Quick quiz: Who uttered these words and under what circumstances: “Do you believe in miracles? . . . YES!”
Hint: You’re most apt to know if you’re a sports fan. The answer is at at the bottom . . .
My focus here has nothing to do with sports. Rather it’s wedding rings — actually a specific wedding ring, the one my beloved Margie put on my ring finger (fourth finger, left hand) 57 years ago, in Altadena, Calif.
OK, here is the miracle.
Margie and I attended my 60th reunion at Princeton this spring. And somewhere during that wonderful experience my wedding ring came off — I know not how or where. I was certain it was gone for good. Still, to report my loss, I wrote classmate Arthur Eschenlauer, who along with his wife Janet was co-chair for the reunion.
Word came back: YES, he wrote — it had been found. He had no idea by whom or where. It was turned into lost and found.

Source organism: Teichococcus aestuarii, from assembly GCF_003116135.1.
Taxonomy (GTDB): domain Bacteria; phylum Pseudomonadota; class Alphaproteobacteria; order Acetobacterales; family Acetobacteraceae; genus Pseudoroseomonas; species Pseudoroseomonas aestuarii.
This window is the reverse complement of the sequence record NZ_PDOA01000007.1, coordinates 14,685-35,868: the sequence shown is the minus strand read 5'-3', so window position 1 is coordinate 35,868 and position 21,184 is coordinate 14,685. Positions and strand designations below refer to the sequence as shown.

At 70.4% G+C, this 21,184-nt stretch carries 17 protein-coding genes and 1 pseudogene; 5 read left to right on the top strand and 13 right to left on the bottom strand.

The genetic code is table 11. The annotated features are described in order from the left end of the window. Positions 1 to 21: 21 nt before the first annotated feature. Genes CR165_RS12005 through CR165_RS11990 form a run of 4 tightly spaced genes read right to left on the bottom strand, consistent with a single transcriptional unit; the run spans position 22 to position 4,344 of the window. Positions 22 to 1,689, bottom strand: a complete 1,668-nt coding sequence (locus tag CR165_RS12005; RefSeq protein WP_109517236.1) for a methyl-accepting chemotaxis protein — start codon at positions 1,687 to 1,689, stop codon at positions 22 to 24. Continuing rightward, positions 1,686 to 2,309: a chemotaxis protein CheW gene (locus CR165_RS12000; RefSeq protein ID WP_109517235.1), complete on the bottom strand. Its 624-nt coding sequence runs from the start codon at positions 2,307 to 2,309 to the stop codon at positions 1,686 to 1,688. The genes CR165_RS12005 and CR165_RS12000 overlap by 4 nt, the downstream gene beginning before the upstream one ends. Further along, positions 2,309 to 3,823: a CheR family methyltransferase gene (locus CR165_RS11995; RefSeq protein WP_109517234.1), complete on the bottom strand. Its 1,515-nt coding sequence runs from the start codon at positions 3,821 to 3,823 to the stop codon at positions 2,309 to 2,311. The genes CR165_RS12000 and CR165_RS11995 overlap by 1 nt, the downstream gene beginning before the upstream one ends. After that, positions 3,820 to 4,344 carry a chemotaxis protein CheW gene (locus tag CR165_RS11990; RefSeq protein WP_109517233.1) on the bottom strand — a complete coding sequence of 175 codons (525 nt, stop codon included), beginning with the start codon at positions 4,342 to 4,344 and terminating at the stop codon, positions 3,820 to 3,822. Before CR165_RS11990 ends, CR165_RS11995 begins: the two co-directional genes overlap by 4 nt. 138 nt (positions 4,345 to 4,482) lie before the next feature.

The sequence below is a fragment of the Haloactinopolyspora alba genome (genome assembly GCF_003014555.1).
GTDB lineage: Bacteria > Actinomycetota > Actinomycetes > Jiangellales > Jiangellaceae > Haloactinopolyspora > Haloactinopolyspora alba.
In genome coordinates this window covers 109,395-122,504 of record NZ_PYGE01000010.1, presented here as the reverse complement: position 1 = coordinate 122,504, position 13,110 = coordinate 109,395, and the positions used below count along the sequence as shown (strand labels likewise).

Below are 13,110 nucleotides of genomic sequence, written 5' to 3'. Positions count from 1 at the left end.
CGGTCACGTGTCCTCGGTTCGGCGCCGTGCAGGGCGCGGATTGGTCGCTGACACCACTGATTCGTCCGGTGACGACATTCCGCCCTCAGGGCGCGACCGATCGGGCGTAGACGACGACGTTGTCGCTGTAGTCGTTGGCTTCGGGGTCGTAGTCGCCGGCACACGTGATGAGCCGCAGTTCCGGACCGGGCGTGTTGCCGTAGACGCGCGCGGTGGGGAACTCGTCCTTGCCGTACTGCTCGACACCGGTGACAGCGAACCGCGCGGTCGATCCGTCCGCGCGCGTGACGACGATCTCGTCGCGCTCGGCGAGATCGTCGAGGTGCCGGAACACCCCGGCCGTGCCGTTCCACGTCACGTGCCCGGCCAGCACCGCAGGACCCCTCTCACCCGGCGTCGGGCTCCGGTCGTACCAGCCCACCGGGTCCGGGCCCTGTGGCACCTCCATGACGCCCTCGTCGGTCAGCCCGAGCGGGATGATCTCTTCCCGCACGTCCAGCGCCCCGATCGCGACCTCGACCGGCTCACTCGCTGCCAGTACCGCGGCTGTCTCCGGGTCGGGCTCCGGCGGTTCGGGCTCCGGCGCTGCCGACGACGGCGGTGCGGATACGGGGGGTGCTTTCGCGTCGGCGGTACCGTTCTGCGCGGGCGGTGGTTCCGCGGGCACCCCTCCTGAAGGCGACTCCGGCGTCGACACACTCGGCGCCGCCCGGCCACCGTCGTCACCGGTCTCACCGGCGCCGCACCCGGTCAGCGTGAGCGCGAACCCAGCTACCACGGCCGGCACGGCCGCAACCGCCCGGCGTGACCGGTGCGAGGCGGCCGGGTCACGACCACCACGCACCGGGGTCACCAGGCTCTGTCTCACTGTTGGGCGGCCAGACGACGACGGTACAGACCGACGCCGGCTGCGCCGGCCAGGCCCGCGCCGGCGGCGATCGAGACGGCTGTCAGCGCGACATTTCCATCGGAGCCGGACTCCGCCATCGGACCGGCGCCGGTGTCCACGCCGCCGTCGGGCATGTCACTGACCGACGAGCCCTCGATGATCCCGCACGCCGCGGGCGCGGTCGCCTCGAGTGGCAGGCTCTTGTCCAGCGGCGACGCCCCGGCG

Talk about miracles! He mailed the ring back to me via USPS and I don’t know when I’ve been happier to open a package!
OK, about the quote above. It was uttered exultantly by famed sports broadcaster Al Michaels, who took pride — until that moment — in his ability to remain cool and objective. The USA hockey team was just seconds away from recording the biggest upset in Olympic hockey history, beating the Soviet Union.
“My concentration is as intense as it has ever been in my career,” he writes, in his book YOU CAN’T MAKE THIS UP.
“With 10 seconds to go, the crowd begins to count the seconds in unison. . . The Soviets are pressing in the U.S. end but the puck comes behind the net and gets cleared to center ice with about six seconds left. . . . The game is all but over. . . . A word pops into my head — miraculous.”
A split second later, it gets morphed into a question and answer: “Do you believe in miracles? Yes!”
OK, so only family and friends cared a whit about my lost wedding ring. But being reunited with it was to me a miracle. Yes!